Again unfortunately here in Hungary for jumping you have to have 2nd class medical certification issued by Civil Aviation Authority. I was lucky they measured 5.3 it was OK, but in August I have to go to renew it again I ma scared.

Oh, last thing: 2nd class aeronautical medical certification is good for:

Private Pilots, Glider Pilots, Ballon, Pilots, Flight Radiooperators, Flight Mechanics, Steward/esses
and "Parachutists"

Nice system isn't it, to be able to jump I have to fit as an astronaut.


falxori  (D License)

Mar 13, 2003, 8:09 AM
Post #12 of 18 (16854 views)
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Re: [pack40] Diabetes and Skydiving [In reply to] Can't Post

blood sugar level is measured in mg/dL.
normal values are 80-120 and could go up to 200 after you eat.
over 200 is considered high.

from the values you've specified, 5-6, i'm guessing it was H1C test, which is another test that indicated the average blood sugar levels in the past 3 months.
if i remember right, noral values are around 5. for diabetics , even 7 is ok.

i'm no doctor, but being diabetic, i know what i'm talking about.
you should monitor your condition closely, diabetes (type 1, insulin dependent) is something that can develop over months. and the sooner you start to treat it, the longer your "honeymoon" phase will be.

and as far as not skydive with diabetes? its sound really stupid to me, (after all, you can drive, work etc) . so my best suggestion to you is, move Cool

O


gcalder

Mar 13, 2003, 4:10 PM
Post #13 of 18 (16829 views)
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Re: [celljumper] Diabetes and Skydiving [In reply to] Can't Post

I am a type 1 diabetic and jump as much as I possibly can. I make sure that I have plenty to eat. I would rather be a little high than take a chance of having low blood sugar. You do not let diabetes stop you from driving do you? So why should you let it stop you from jumping. Just be extra careful, there is also the lives of the other jumpers to think of.


moodyskydiver

Mar 13, 2003, 6:10 PM
Post #14 of 18 (16817 views)
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Re: [celljumper] Diabetes and Skydiving [In reply to] Can't Post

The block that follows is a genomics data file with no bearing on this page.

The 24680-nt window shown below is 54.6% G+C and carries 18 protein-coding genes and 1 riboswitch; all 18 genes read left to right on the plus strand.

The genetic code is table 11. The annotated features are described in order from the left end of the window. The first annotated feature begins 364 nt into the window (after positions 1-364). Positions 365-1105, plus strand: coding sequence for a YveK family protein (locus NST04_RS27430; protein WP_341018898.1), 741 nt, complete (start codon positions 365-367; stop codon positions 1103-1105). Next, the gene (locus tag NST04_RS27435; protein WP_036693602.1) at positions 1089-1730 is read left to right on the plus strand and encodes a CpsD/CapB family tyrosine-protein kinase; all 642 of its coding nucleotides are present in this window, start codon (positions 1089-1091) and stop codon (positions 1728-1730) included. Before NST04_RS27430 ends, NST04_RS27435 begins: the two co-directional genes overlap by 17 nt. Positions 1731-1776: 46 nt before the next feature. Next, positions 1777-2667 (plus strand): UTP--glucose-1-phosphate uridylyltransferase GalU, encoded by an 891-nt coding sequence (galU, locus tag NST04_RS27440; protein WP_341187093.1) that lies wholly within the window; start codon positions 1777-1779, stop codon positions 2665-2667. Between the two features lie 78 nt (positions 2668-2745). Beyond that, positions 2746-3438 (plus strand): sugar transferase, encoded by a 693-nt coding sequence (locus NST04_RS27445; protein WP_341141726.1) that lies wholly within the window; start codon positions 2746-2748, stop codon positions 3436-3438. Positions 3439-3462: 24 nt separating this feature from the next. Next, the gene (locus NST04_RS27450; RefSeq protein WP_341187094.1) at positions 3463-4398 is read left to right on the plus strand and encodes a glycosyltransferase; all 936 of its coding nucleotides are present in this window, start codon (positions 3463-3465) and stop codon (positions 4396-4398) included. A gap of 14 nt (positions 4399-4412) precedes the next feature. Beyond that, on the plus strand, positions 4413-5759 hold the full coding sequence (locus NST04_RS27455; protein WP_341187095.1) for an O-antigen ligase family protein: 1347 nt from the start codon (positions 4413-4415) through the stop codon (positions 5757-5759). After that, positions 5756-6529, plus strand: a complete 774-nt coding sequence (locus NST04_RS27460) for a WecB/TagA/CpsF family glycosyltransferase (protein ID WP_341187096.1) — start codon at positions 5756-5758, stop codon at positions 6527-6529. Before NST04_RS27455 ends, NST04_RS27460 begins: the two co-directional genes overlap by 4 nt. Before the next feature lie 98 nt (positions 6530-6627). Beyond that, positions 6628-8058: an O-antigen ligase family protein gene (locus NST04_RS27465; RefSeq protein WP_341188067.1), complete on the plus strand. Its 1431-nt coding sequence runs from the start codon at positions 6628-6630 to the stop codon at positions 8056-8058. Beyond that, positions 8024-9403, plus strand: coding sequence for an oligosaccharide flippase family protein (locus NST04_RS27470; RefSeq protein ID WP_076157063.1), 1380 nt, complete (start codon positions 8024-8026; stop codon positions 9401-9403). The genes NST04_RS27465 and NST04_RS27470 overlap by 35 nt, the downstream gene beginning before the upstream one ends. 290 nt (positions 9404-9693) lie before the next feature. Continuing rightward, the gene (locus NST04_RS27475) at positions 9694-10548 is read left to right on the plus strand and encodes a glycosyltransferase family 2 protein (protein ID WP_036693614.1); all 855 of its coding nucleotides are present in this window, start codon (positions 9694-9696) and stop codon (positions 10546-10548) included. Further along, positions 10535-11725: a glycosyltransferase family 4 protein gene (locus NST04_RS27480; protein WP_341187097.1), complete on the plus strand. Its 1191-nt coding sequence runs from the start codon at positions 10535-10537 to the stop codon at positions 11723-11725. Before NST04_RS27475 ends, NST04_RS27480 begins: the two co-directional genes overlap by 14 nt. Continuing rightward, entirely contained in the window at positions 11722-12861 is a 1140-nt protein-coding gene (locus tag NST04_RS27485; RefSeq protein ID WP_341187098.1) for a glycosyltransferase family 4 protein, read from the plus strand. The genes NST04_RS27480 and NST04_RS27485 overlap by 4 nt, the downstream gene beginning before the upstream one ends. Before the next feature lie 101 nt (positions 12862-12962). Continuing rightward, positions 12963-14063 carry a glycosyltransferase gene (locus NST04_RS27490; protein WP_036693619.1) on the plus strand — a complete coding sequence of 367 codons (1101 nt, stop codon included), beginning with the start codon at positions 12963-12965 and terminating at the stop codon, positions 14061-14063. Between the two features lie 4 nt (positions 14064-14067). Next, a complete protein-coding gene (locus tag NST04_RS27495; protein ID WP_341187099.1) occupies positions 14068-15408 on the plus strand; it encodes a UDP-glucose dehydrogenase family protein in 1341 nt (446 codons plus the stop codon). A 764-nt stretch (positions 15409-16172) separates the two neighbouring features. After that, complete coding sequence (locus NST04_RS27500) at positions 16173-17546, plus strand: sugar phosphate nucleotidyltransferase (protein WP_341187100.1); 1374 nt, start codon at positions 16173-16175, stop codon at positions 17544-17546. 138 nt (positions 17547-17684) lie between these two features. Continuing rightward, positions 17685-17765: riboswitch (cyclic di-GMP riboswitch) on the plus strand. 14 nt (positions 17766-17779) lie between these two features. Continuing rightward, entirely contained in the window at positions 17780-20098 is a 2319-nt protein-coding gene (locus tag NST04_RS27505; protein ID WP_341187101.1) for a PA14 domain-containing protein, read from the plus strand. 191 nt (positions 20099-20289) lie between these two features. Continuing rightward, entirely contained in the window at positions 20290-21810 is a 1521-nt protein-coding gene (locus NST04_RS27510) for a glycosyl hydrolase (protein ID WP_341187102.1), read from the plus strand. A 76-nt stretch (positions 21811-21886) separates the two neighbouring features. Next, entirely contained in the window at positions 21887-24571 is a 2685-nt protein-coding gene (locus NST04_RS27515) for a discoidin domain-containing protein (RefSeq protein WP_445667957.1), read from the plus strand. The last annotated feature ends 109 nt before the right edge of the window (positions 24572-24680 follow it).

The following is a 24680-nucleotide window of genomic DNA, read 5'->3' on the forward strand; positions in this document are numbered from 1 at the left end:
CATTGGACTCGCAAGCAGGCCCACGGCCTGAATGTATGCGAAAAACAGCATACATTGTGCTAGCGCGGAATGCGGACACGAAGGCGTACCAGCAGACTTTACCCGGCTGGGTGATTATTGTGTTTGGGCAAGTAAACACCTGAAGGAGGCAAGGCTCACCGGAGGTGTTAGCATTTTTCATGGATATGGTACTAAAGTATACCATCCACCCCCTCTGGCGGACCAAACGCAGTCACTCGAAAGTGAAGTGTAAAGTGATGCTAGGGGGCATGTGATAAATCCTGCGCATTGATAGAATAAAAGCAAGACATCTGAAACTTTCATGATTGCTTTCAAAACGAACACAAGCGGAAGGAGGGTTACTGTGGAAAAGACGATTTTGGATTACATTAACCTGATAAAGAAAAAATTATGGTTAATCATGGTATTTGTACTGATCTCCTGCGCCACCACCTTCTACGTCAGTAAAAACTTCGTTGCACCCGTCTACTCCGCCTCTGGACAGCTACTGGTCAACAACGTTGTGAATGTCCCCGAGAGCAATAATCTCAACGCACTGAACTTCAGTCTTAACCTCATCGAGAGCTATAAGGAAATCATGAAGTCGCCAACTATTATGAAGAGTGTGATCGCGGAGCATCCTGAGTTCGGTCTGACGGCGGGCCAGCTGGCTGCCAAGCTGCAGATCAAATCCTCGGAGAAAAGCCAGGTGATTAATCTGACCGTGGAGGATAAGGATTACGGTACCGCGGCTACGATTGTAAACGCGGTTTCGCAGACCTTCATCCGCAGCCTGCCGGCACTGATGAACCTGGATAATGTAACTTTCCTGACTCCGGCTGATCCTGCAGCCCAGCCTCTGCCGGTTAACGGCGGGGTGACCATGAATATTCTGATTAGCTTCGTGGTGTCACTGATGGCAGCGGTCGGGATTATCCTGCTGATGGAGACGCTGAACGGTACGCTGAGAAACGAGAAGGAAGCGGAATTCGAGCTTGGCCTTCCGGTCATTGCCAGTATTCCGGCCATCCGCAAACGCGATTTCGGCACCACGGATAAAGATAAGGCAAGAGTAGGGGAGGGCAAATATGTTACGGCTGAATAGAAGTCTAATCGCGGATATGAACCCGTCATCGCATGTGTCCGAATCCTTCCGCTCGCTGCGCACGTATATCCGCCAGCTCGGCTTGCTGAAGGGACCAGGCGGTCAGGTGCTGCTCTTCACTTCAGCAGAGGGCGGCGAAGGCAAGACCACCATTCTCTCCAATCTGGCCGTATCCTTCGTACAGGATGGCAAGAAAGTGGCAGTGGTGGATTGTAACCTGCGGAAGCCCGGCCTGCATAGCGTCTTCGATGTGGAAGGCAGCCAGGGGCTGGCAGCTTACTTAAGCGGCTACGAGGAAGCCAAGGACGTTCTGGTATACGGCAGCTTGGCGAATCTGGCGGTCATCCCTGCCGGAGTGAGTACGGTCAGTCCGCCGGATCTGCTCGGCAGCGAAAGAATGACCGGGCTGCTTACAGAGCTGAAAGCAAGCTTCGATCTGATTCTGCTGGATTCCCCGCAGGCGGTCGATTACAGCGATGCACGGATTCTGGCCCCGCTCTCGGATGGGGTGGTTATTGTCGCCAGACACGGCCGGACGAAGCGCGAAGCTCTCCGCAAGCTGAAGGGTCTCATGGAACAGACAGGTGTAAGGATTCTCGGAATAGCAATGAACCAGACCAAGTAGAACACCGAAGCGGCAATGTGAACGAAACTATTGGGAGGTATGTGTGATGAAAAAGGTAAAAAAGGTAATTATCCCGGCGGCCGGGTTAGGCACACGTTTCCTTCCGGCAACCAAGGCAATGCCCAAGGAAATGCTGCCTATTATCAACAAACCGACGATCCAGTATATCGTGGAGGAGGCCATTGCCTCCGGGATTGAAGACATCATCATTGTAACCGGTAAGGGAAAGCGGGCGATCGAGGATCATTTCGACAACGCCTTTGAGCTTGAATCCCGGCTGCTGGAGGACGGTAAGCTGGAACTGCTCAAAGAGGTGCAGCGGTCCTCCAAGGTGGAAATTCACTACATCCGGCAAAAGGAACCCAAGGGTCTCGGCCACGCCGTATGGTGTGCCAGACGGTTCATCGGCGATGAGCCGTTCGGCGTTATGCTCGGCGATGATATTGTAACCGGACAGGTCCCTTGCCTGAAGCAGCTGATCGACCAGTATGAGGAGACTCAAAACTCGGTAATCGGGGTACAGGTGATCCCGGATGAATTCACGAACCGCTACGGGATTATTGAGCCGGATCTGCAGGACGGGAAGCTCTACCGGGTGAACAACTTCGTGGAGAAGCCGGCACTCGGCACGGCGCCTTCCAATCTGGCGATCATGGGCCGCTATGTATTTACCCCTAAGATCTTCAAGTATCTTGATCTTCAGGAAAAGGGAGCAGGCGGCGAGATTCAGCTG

My exfiance was type 1 diabetic and as far as I know he still jumps.He'd keep his shots near by just in case but for the most part he controlled alot of his problems with dieting when at the DZ. He wasnt the best at keeping on top of his condition though, actually going into DKA at the DZ once.

As for me, I'm hypoglycemic. I try to keep something in my system even if its just a snack bar or something so that I dont have a blood sugar problem while I'm at the DZ. If I'm not feeling at the top of my game I'll sit it out.When I did my 2nd tandem I hadnt eaten before my jump and my blood sugar hit bottom when we got under canopy..not a good feeling. But we quickly got down and things were ok after I sat for a little while in the landing area with some juice.I definitely learned my lesson..now I keep really regular on my eating habits if I'm going to be at the DZ all day.


pack40  (Student)

Mar 14, 2003, 12:50 AM
Post #15 of 18 (16796 views)
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Re: [falxori] Diabetes and Skydiving [In reply to] Can't Post

Thanks for the info, maybe here in Hungary they use
a different measurment

I know that at the medical test what I mentioned (for pilots, skydivers etc) the acceptable range is between I think 2 and 6.3 (the normal test is OK untill 6.5).

I just checked on the net the measurement is "mmol/l" (millimoles per Liter)
I think in US they use mg/dl (milligrams/deciliter).

The test does not shows the 3 month average as you must go with empty stomach, it shows the sugar/glucose level at the time of the test. Even a coffee can screw it up.

Check the following link


http://www.faqs.org/faqs/diabetes/faq/part1/section-9.html


So as a conclusion my sugar level is OK/normal/average just I have to be more carefull what I eat -everybody should do that-. And I HAVE TO loose that extra 8 kilos I have.


Regarding jumping with any medical problems.